Twelve Iran fashion workers jailed for 'spreading prostitution'

The covering of hair in public has been compulsory for women in Iran since 1979. Eight women and four other men working with the fashion industry in Iran have been arrested and are reported to have been jailed for "spreading prostitution" using images posted online.

According to a lawyer, Mahmoud Taravat who spoke to Ila news agency, he said: "The 12 people were handed sentences of between five months and six years by a court in Shiraz, over charges including spreading prostitution and promoting corruption via the publication of obscene images online, inciting Muslims to corrupt themselves through putting on fashion shows, and spreading a "Western-style culture of nudity".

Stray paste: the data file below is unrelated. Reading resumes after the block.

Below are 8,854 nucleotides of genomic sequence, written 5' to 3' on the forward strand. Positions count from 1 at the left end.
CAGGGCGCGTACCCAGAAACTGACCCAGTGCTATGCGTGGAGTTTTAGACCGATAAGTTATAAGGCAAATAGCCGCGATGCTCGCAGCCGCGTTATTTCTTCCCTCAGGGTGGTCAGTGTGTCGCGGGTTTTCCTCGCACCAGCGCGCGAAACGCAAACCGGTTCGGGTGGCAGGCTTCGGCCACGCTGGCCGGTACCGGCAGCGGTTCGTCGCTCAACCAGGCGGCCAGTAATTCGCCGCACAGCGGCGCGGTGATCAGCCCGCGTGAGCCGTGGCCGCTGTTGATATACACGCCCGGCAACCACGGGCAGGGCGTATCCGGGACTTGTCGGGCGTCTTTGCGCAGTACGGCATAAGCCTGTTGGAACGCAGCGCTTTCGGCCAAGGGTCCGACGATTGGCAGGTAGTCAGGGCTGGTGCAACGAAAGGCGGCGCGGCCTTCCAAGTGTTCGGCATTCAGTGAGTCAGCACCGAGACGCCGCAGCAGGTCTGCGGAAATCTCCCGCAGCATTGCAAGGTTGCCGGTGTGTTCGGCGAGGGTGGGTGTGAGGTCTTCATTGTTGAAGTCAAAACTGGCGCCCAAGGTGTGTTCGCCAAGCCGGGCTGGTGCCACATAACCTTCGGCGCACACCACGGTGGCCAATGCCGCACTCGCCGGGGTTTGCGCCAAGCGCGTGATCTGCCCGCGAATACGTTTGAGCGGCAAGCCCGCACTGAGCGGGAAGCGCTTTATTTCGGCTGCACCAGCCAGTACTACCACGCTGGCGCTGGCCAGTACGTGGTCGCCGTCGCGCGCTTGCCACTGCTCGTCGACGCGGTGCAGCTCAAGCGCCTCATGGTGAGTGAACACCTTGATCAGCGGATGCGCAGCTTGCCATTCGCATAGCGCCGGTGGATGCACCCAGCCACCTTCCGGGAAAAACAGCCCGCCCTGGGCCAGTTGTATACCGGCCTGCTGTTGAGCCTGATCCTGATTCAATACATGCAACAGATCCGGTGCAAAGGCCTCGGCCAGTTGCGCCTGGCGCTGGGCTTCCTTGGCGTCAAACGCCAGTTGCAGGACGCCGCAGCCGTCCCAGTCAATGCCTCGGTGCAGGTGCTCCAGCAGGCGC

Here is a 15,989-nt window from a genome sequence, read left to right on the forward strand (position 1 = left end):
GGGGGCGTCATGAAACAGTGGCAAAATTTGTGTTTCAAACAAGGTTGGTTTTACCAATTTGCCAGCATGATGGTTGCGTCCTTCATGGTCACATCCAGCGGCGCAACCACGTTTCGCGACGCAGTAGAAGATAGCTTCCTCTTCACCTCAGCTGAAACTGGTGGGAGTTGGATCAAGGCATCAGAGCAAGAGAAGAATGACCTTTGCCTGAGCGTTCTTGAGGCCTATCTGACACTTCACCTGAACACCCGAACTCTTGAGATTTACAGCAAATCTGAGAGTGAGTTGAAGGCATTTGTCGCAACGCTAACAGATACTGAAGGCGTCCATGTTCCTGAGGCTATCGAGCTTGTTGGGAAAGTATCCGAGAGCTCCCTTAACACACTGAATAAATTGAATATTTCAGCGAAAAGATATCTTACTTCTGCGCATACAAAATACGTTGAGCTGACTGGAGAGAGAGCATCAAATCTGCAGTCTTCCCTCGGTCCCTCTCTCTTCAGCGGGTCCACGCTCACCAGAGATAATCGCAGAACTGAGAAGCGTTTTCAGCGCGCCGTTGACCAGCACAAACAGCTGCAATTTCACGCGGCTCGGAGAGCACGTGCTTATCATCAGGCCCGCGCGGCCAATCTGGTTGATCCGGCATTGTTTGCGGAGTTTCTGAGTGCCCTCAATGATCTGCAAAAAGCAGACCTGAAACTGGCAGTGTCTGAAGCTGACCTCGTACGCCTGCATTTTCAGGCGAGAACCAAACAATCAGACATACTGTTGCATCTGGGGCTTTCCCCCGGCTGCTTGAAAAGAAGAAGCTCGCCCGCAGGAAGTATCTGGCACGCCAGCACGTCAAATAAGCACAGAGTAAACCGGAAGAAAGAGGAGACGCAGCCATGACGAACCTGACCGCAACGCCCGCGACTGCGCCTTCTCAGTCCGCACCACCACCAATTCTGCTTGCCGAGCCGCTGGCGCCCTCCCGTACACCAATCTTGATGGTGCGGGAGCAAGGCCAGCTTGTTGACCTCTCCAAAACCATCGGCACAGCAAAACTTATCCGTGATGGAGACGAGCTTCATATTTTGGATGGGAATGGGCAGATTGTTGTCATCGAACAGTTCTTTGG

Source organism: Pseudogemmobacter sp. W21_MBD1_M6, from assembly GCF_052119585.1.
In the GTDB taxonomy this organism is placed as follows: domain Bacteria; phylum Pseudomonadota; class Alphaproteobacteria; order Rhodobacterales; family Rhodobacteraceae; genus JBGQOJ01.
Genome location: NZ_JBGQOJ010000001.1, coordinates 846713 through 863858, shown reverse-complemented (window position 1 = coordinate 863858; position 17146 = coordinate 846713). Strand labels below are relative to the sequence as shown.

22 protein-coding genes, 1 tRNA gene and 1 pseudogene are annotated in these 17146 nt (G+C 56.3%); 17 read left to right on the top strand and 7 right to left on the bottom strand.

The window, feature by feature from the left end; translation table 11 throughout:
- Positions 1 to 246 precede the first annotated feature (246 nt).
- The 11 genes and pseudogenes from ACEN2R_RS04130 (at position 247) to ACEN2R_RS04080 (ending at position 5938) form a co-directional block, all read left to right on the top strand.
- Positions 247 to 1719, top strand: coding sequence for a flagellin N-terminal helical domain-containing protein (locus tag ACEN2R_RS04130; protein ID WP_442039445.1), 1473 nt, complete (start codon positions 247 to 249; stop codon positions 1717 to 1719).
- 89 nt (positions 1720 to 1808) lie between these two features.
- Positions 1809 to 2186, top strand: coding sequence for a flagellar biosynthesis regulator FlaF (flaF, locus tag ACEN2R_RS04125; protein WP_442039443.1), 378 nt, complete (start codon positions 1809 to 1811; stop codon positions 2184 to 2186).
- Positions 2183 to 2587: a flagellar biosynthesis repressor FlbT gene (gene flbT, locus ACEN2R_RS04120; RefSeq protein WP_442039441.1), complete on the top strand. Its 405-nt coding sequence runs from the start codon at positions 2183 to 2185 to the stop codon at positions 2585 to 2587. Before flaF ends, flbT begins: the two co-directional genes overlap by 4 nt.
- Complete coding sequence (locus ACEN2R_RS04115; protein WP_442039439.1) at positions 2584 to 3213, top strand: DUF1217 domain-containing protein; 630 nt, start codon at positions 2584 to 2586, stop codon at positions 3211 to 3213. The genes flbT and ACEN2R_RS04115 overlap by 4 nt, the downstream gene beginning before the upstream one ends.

Names not mentioned by Mr Taravat during interview with Ilna. They were banned from working in fashion and travelling abroad for two years afterwards, Mahmoud Taravat said. He added that his clients had denied the charges and planned to appeal.

He said they included a man given a six-year sentence and banned from working in journalism or government service for two years following his release; a woman and a man jailed for five years and banned from working in fashion design; and a man jailed for two years and banned from working in photography.

Iran's judiciary launched a crackdown on "un-Islamic" behaviour by fashion models earlier this year.

The prosecutor of Tehran's cybercrimes court announced the arrest of eight people in May, involved in posting photographs of women without headscarves on social media, and Iranian law therefore requires that all women cover their hair in public.

They were among 170 models, photographers, make-up artists, salon managers and designers identified as being involved in online modelling.